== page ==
Ray Dalio's Quotes

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Ray Dalio (born August 1, 1949) is an American investor, hedge fund manager, and philanthropist.


Quotes


Principles: Life and Work (2017)[1]


Sometimes we forge our own principles and sometimes we accept others’
principles, or holistic packages of principles, such as religion and legal systems.
While it isn’t necessarily a bad thing to use others’ principles—it’s difficult to
come up with your own, and often much wisdom has gone into those already
created—adopting pre-packaged principles without much thought exposes you
to the risk of inconsistency with your true values. Holding incompatible
principles can lead to conflict between values and actions—like the hypocrite
who has claims to be of a religion yet behaves counter to its teachings. Your
principles need to reflect values you really believe in.

  • Part I



I learned that being truthful was an extension of my freedom to be me. I
believe that people who are one way on the inside and believe that they
need to be another way outside to please others become conflicted and often
lose touch with what they really think and feel. It’s difficult for them to be
happy and almost impossible for them to be at their best. I know that’s true
for me.









  • Part II



While most others seem to believe that having answers is better than having
questions, I believe that having questions is better than having answers because it leads to more learning.

  • Part II



Yes, I started Bridgewater from scratch, and now it’s a uniquely successful
company and I am on the Forbes 400 list. But these results were never my goals
—they were just residual outcomes—so my getting them can’t be indications of my success. And, quite frankly, I never found them very rewarding.

  • Part II



Self-interest and society’s interests are generally symbiotic: more than anything
else, it is pursuit of self- interest that motivates people to push themselves to do
the difficult things that benefit them and that contribute to society. In return,
society rewards those who give it what it wants. That is why how much money
people have earned is a rough measure of how much they gave society what it
wanted—NOT how much they desired to make money. Look at what caused
people to make a lot of money and you will see that usually it is in proportion to
their production of what the society wanted and largely unrelated to their desire
to make money. There are many people who have made a lot of money who
never made making a lot of money their primary goal. Instead, they simply
engaged in the work that they were doing, produced what society wanted, and
got rich doing it.


  • Part II



I have never met a great person who did not earn and learn their greatness.
They have weaknesses like everyone else—they have just learned how to deal
with them so that they aren’t impediments to getting what they want. In addition,
the amounts of knowledge and the capabilities that anyone does not have, and
that could be used to make the best possible decisions, are vastly greater than
that which anyone (no matter how great) could have within them.

  • Part II


Since trying to achieve high goals makes me stronger, I become increasingly capable of achieving more. Great expectations create great capabilities, in other words.

  • Part II


More than anything else, what differentiates people who live up to their potential from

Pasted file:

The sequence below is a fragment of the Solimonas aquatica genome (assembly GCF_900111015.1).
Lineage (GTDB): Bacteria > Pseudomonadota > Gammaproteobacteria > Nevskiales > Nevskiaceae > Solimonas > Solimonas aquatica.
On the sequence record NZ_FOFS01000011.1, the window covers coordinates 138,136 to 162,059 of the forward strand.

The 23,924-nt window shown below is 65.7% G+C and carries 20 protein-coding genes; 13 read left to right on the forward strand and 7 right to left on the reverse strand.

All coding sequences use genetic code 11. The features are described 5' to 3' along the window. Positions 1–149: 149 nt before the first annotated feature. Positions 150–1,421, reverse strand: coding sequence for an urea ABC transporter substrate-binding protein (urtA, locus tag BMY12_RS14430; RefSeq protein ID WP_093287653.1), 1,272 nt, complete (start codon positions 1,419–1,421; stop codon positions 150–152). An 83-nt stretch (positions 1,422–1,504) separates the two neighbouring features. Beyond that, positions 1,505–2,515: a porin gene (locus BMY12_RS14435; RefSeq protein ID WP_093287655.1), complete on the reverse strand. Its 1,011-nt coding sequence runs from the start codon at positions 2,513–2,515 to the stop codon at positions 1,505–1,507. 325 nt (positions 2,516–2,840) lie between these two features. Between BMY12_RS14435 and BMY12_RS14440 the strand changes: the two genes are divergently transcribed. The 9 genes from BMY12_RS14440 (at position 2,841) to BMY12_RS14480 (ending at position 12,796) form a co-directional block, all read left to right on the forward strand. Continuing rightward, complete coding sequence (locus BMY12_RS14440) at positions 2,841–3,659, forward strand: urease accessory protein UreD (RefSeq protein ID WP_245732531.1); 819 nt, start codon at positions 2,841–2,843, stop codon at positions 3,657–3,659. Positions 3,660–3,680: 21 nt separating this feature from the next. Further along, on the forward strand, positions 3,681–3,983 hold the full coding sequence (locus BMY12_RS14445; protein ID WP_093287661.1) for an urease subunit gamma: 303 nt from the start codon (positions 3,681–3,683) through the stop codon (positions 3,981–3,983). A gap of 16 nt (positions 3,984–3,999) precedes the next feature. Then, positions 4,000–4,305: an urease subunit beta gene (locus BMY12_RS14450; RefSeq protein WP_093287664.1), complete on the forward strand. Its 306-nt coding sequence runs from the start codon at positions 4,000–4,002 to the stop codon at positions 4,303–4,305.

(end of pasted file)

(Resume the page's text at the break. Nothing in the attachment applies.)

those who don’t is a willingness to look at themselves and others objectively.

  • Part II


The most important qualities for successfully diagnosing problems are logic,
the ability to see multiple possibilities, and the willingness to touch people’s
nerves to overcome the ego barriers that stand in the way of truth.

  • Part II


While individuals operating individually can choose whatever values and principles they like, when working in a group the people must agree on the group’s values and principles. If the group is not clear about them, confusion and eventually gravitation toward the population’s averages will result.

  • Part III


In some companies, employees hide their employer’s mistakes, and employers do the same in return. In these places, openly expressing your concerns is considered disloyal, and discouraged. Because it prevents people from bringing their mistakes and weaknesses to the surface and because it encourages deception and eliminates the subordinates’ right of appeal, unhealthy loyalty stands in the way of improvement. I believe in a truer, healthier form of loyalty, which does the opposite. Healthy loyalty fosters improvement through openly addressing mistakes and weaknesses. The more people are open about their challenges, the more helpful others can be.

  • Part III


Be assertive and open-minded at the same time. Just try to find out what is true. Don’t try to ‘win’ the argument. Finding out that you are wrong is even more valuable than being right, because you are learning.

  • Part III


Knowing that you don’t know something is nearly as valuable as knowing it. The worst situation is thinking you know something when you don’t.

  • Part III



Don’t have anything to do with closed-minded, inexperienced people. They won’t do you any good and there’s no helping them until they open their minds, so they will waste your time in the meantime. If you must deal with them, the first thing you have to do is open their minds. Being open-minded is far more important than being bright or smart.

  • Part III



There is giant untapped potential in disagreement, especially if the
disagreement is between two or more thoughtful people - yet most people either
avoid it or they make it an unproductive fight. That’s tragic.


  • Part III
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